Wednesday, August 16, 2006

Some Great Illustrators

Howard Pyle was an American illustrator and writer, primarily of books for young audiences. A native of Wilmington, Delaware, he spent the last year of his life in Florence, Italy, where he died. In 1894 he began teaching illustration at the Drexel Institute of Art, Science and Industry (now Drexel University), and after 1900 founded a school, where his students included Olive Rush and N. C. Wyeth. He taught others of the Brandywine school, including N.C. Wyeth, Maxfield Parrish, Frank Schoonover, and Jessie Willcox Smith. His 1883 classic The Merry Adventures of Robin Hood remains in print to this day, and his other books, frequently with mediaeval European settings, included a four-volume set on King Arthur that cemented his reputation. He wrote an original work, Otto of the Silver Hand (1888). He also illustrated historical and adventure stories for periodicals such as Harper's Weekly and St. Nicholas.



N.C. Wyeth (Newell Convers) was an American artist and illustrator. Born in Needham, Massachusetts, he studied under Howard Pyle. His first published work appeared on the cover of The Saturday Evening Post in 1903. In 1911 he painted a series of illustrations for an edition of the book, Treasure Island, by Robert Louis Stevenson. He also illustrated editions of The Yearling, The White Company, Robinson Crusoe, The Last of the Mohicans, Kidnapped (1937), and Robin Hood. During his lifetime, Wyeth illustrated over twenty-five books for Scribner's.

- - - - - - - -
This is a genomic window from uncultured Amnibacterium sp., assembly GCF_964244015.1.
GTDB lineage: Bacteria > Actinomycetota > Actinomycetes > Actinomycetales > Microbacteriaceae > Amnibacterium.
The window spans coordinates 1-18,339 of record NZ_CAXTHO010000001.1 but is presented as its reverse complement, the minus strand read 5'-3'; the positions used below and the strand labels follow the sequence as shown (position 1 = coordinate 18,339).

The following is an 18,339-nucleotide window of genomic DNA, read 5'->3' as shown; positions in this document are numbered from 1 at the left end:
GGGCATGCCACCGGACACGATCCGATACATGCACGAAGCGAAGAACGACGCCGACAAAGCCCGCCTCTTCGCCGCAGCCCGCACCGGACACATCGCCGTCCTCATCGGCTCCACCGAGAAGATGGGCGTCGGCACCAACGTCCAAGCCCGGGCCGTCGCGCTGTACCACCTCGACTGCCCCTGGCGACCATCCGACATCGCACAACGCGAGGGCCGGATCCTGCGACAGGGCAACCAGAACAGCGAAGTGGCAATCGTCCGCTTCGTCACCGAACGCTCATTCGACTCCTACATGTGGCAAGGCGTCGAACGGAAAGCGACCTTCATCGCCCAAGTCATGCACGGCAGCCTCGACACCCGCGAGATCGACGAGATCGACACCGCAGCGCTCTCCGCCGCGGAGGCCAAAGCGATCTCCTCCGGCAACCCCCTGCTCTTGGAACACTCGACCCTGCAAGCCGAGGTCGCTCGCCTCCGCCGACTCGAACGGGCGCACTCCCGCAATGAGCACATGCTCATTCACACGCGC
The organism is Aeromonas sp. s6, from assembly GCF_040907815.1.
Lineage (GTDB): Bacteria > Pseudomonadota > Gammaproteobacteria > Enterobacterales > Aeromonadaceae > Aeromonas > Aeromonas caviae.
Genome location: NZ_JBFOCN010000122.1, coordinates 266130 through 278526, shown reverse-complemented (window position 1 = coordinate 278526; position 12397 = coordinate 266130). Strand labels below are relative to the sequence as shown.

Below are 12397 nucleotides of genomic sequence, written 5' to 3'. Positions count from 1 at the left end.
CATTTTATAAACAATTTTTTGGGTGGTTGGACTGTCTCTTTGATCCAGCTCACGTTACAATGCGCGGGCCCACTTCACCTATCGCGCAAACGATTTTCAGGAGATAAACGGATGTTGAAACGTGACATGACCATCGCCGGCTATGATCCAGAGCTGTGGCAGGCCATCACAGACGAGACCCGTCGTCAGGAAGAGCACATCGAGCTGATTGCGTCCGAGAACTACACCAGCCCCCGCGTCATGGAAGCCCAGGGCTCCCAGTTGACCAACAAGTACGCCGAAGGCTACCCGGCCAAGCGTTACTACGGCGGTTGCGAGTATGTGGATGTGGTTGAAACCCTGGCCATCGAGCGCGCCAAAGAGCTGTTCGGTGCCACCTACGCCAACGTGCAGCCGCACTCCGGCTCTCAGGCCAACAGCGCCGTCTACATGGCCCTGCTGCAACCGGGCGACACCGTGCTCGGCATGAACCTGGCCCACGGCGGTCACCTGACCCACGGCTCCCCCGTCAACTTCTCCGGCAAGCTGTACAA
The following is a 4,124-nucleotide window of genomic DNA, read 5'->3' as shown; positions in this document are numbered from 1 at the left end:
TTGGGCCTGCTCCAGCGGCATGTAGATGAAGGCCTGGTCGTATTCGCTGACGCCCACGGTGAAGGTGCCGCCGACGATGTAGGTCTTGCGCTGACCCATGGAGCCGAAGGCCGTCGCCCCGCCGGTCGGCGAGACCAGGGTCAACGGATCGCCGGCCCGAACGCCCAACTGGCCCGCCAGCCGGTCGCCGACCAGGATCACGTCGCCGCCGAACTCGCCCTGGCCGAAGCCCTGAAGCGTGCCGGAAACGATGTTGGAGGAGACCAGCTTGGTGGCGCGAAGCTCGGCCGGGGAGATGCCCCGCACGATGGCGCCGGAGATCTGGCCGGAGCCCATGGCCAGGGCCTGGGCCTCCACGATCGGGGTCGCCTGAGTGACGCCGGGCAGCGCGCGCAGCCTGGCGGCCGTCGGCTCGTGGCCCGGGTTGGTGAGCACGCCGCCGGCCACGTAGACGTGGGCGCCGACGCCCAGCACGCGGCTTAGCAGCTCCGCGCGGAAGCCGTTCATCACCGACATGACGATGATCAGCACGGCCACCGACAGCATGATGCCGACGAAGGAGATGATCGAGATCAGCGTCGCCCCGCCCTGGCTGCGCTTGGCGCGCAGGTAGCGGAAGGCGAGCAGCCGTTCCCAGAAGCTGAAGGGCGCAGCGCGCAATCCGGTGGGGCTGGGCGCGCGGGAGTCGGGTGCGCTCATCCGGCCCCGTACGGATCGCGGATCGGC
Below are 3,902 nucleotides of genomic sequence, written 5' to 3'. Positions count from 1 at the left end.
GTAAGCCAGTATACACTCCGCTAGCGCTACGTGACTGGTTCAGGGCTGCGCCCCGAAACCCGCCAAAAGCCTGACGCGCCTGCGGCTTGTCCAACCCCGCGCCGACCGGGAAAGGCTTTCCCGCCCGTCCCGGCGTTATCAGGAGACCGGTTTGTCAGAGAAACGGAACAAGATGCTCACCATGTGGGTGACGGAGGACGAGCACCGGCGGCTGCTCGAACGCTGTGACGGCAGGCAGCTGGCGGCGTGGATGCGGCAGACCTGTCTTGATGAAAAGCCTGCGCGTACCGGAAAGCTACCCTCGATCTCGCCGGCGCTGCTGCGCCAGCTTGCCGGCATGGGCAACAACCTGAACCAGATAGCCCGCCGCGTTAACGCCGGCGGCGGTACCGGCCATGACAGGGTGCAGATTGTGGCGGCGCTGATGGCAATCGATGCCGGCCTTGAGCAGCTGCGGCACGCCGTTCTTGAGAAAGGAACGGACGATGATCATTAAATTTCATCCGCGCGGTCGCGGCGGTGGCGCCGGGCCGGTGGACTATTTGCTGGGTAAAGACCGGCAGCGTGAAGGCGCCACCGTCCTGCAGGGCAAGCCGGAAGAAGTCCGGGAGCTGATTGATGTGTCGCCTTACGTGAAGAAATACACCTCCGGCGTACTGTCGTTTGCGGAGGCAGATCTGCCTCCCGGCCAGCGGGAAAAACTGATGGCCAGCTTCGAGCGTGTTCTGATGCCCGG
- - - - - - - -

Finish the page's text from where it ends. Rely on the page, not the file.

Mary Blair was an American artist best remembered today for work done for The Walt Disney Company. Blair produced striking conceptual art for such films as Alice in Wonderland and Peter Pan. Her style also lives on through the character designs for the Disney attraction "it's a small world", as well as an enormous mosaic inside Disney's Contemporary Resort. Blair was honored as a Disney Legend in 1991.



Gustaf Tenggren was born November 3, 1896 in Vastergotland, Sweden. His early schooling and artistic influences were solidly grounded in Scandinavian techniques, motifs and myths. At the age of 20 he succeeded John Bauer as the illustrator for Bland Tomtar och Troll (Among Elves and Trolls), a famous Swedish Christmas annual for children. He illustrated the fairy tales by Swedish artists in the annual from 1917 through 1926 - the last six years from America. During this period he also illustrated an Andersen's Fairy Tales for a publisher in Denmark. In 1920 he immigrated to the U.S., to Cleveland and then in 1922 to New York. During his time in America he did illustrations for many well known books including; The Good Dog Book, The Red Fairy Book, Peggy's Playhouses, A Dog of Flanders, a "1925 Fairy Tale Calendar" for Beck Engraving Co, a dust jacket for a novel Quest, Small Fry and the Winged Horse. In the 30's he went to work for Walt Disney and you can see his artistic influence in movies like Snow White and Pinnochio. After his work with Disney ended he went on to illustrate several of the best known Little Golden Books and a version of King Arthur. He died in 1970 leaving behind a half century of art that continues to amaze and entertain to this day.

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